| THE PARENT TRAP: Mothers and fathers of kids in the Grant High cluster voice their concerns at a Feb. 3 meeting. |
Almost two years ago, a consultant to Portland Public Schools offered a warning as the district began a campaign to equalize programs at its 10 high schools.
Bill DeJong, an Ohio consultant who wanted to help lead PPS’s efforts, told district administrators in March 2008 they were further than they thought from finalizing a plan for balancing enrollment and standardizing course offerings.
“Sometimes we need to remind ourselves that ‘planning for a long time’ is not the same thing as ‘long range planning,’” he wrote.
DeJong, whose blunt words annoyed district leaders, didn’t get the six-figure high-school redesign contract he wanted with PPS. But 23 months later, the district risks acting out DeJong’s wheel-spinning, worst-case scenario.
The reason? The district’s proposed high-school redesign, which may call for closing two or three neighborhood high schools, is incredibly complex. But it’s also driven by middle-class politics as much as what’s best educationally for the 11,000 students currently enrolled in the district’s high schools.
PPS’s success as an urban district is often linked to the fact that a high percentage of middle-class parents send their kids to the district’s schools, a rarity in many midsize and large U.S. cities. But equalizing schools means the children of politically powerful parents from the district’s best schools today stand to lose teachers and funding so PPS can boost the lower-performing schools. And those parents are now organizing to defend their children’s interests, even though PPS has made no decisions.
“In the absence of a clear plan, they’re expressing their concerns about protecting the programs that are meeting the needs of most kids,” says Otto Schell of the Oregon PTA. “But we can’t lose track of the need for PPS to create a better way of delivering a program for the kids who aren’t succeeding.”
The evidence of new battle lines could be seen in the cafeteria at Grant High School in inner Northeast Portland on Feb. 3, when hundreds of concerned parents showed up to hear from other parents why PPS might close Grant and how they could help prevent that. (Grant currently enjoys the district’s biggest high-school enrollment, which is one indication of its popularity.)
In 2006, some of the same middle- and upper-middle-class parents who met last week in Grant’s cafeteria blocked district discussions to shutter nearby Hollyrood Elementary, a K-3 school that now still offers kindergarten and first grade. They appear willing to do whatever it takes to prevent Grant’s closure, according to the emails flying on the Google group devoted to the topic.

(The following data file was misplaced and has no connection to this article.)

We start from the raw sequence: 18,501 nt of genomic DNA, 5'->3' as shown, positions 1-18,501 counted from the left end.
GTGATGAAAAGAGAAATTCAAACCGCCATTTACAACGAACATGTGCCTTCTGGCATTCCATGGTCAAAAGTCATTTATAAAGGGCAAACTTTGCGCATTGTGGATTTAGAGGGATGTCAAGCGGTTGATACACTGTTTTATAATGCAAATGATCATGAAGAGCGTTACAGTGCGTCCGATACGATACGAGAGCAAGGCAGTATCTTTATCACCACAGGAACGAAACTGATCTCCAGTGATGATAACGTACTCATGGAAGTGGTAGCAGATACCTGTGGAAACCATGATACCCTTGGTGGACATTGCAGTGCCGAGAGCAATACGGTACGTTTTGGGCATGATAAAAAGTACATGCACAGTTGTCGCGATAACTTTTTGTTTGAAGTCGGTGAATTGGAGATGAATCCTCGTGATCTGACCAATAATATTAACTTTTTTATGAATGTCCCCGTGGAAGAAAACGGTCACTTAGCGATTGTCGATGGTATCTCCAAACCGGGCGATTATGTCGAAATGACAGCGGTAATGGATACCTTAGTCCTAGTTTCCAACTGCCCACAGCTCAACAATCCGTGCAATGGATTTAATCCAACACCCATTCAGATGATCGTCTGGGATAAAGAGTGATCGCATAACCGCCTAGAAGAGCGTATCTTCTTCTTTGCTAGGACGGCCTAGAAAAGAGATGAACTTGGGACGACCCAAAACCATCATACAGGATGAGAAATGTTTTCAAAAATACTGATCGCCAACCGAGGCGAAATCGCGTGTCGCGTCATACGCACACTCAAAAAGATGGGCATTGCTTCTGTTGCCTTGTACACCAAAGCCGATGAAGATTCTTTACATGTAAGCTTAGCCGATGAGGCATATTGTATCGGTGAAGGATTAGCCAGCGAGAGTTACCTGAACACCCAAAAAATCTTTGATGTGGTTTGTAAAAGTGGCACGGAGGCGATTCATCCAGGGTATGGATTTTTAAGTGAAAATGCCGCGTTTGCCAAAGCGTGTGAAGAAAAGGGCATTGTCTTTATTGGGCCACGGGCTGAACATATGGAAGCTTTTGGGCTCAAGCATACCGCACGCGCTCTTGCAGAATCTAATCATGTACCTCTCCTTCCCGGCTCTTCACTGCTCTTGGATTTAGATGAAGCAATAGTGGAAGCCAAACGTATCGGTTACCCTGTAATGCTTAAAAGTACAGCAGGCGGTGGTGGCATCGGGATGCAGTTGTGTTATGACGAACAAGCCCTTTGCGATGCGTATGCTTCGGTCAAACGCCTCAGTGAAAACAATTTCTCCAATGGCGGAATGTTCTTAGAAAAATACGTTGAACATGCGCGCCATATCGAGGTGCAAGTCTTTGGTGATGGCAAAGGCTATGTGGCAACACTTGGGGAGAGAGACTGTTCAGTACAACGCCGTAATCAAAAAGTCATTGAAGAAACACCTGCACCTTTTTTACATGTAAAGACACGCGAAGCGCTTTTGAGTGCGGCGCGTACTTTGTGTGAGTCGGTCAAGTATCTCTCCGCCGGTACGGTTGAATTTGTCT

“[W]hile I understand that we want to be sympathetic to the whole school re design and other schools, etc etc…the truth is…WE ARE HERE TO SAVE GRANT,” Tod Breslau, a parent of four kids in the Grant cluster, recently wrote hundreds of Grant parents. “[L]et’s not make the mistake of the democratic party by acting sympathetic, being disjointed… and going easy on the board.… We need to CRUSH, PROTEST, FILE LAWSUITS, DEMAND, SCREAM & PUMMEL.”
Grant parents’ organizing, which has been matched by similar, quieter efforts at Cleveland and Franklin high schools, appears to have had a real effect already. Just weeks ago, the superintendent’s chief of staff said the board would hear resolutions Feb. 8 that would spell out for the first time the exact number of neighborhood high schools the district would commit to keeping. By extension, the resolution would spell out how many schools the district planned to close.
But Monday, the district presented a different resolution to the board, which PPS says is not a response to parental pressure. The resolution calls for the board to reaffirm the “rationale” for equalizing neighborhood schools. But it doesn’t specify how many schools will close. The board won’t even vote on the measure until March 8.
Board member David Wynde says the district remains on track to implement programmatic changes, whatever they are, in September 2011. For every person who thinks PPS is moving too slowly, there’s another who finds the pace too fast. “We’re trying to find the right balance,” Wynde says.
FACT: In 1982, PPS’s 10 high schools had about 15,000 students, 36 percent more than now.